03 Dec Strategies to finish writing projects
Two months ago I challenged you to make the most of the last quarter. To finish those half-written stories, to sign up for a workshop or join NaNoWriMo. How many did it?
A friend was telling me that since she stopped doing a creative writing course she’s found it hard to stay inspired. ‘All I seem to do is push bits of paper around, rather than actually write anything.’
If you’re not creating – or if you’re creating stuff for other people, your day job – life can feel boring. Creating is what keeps it interesting.
So rather than feel bad, do something concrete in the last four weeks of 2014.
Book in for a one-off super mentoring session via Skype or in person with me on 16 December by emailing me back directly.
Or do a spreadsheet of all your current writing projects so you can track them. This is what I’ve just done and it made everything feel much more manageable. I have different columns for the various stages of each project:
- To do
- First draft
- Revised draft
In other columns you have:
- Research needed – & break this down into
- Interviews to do
- Places to visit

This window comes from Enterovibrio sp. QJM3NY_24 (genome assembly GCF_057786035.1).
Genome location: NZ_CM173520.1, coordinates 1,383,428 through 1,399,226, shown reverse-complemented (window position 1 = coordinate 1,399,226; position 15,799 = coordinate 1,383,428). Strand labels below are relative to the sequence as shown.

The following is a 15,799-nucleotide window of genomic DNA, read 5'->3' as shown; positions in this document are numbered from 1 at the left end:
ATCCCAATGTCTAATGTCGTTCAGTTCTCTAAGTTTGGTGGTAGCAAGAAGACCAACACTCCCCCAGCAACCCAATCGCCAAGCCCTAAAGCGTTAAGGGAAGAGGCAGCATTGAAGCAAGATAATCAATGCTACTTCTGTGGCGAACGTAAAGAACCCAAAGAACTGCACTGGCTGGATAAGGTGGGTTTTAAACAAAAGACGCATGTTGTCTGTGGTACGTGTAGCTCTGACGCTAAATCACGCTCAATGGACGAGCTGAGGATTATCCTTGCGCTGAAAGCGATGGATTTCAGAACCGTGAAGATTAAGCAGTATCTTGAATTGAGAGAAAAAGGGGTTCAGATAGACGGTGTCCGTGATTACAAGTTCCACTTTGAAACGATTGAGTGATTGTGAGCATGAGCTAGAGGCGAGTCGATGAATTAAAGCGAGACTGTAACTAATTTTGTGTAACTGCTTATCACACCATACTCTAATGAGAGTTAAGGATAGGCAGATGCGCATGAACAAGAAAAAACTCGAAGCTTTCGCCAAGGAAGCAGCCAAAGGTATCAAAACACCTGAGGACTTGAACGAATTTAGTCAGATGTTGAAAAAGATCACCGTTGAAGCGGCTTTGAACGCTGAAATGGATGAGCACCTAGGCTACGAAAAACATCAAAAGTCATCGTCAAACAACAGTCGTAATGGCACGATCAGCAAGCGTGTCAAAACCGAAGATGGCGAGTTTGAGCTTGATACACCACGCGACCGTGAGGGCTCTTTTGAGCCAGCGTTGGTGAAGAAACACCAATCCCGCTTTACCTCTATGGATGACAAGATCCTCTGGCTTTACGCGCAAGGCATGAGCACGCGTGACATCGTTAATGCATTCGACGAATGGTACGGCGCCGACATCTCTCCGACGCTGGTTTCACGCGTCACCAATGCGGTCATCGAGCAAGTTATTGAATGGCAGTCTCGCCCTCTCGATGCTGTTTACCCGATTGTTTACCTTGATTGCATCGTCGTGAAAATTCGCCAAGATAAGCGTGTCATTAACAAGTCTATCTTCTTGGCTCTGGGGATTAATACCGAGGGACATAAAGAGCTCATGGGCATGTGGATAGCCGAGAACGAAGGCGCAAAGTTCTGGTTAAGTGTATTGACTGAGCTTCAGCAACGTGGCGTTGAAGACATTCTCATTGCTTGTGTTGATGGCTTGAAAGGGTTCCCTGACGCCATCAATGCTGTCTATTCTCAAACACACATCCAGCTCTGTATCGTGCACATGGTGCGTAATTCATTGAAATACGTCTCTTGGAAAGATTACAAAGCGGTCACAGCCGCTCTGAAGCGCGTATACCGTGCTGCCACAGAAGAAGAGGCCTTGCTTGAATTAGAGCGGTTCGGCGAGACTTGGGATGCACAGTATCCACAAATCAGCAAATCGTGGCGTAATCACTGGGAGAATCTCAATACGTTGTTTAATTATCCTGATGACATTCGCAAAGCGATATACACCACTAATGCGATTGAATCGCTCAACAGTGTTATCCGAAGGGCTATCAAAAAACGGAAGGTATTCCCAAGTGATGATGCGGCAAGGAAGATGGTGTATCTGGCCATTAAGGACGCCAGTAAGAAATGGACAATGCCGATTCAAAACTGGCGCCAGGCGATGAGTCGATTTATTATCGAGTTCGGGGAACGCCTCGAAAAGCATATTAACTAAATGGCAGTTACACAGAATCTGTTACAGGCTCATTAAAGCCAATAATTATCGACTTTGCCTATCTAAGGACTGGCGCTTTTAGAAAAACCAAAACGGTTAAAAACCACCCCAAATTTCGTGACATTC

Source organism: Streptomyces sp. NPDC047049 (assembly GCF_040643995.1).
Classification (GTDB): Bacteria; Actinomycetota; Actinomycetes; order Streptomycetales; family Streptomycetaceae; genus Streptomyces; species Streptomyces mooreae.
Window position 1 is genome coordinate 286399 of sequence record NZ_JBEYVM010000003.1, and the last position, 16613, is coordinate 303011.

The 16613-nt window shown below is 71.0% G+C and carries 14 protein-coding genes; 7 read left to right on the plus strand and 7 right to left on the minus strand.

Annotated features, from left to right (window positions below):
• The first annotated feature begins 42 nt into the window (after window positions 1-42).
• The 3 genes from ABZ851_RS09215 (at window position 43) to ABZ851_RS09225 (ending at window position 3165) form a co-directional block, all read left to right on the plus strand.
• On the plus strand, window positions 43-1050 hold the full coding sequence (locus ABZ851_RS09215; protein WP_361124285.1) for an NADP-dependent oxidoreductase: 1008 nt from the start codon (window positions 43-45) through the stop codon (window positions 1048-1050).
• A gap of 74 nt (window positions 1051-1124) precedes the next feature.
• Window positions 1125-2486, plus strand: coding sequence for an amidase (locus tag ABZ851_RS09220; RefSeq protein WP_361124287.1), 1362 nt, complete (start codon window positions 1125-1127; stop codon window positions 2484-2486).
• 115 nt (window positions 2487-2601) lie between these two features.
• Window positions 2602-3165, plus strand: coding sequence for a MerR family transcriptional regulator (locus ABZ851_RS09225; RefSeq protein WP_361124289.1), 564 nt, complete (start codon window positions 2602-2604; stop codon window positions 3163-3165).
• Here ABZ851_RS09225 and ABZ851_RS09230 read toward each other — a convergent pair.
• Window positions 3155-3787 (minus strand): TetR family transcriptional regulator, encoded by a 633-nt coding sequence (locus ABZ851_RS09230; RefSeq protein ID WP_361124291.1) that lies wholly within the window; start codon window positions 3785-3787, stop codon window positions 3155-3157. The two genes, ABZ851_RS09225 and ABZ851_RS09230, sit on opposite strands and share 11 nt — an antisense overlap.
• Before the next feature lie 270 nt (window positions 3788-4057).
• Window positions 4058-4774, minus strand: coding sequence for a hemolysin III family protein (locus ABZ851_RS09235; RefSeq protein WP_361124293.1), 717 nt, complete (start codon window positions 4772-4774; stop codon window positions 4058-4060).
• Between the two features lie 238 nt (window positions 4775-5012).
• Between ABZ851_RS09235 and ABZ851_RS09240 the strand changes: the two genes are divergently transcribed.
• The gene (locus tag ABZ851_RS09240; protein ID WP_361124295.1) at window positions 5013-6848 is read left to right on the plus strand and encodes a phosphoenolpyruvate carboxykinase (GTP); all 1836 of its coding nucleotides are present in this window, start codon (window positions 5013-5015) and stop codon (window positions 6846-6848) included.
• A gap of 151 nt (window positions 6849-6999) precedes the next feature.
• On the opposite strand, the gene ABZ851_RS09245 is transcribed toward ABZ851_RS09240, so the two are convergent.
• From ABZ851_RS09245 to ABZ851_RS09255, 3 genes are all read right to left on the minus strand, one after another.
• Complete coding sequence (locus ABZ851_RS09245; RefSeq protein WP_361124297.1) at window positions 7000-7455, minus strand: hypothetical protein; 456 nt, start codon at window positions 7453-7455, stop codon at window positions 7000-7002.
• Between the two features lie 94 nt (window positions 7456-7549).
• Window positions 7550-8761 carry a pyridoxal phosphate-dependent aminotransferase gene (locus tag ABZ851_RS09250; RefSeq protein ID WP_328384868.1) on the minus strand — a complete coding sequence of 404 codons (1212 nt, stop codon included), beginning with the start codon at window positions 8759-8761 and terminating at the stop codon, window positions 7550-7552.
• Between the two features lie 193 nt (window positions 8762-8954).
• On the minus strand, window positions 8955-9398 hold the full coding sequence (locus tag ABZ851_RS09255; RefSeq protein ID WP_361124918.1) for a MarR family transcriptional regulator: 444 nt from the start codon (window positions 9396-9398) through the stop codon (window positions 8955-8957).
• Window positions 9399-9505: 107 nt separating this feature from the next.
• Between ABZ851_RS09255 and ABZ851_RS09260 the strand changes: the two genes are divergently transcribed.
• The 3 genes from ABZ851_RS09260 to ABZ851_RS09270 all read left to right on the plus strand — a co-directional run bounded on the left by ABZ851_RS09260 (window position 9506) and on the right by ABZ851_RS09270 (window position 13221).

- Books to read
Then have a column with realistic deadlines for when you aim to get each stage completed. These will be in 2015 but at least you’re putting a structure in place now.
I also like my last column to be ‘Notes’ for any extra stuff.
I colour code my different projects so I can immediately see which is fiction or non-fiction, a short story or book, and where I am in the project.
If this works for you, then you can create a more in-depth spreadsheet for just one book and break it down further — into chapters, scenes etc. This is where Scrivener is fantastic but I think I’ve mentioned that already… (By the way Scrivener is currently offering its package at a $20 discount if you use the coupon code, NANOWRIMO.)
So take 2 hours out of your busy week to give structure to your writing. And next week I’ll tell you how the most successful authors write into a structure….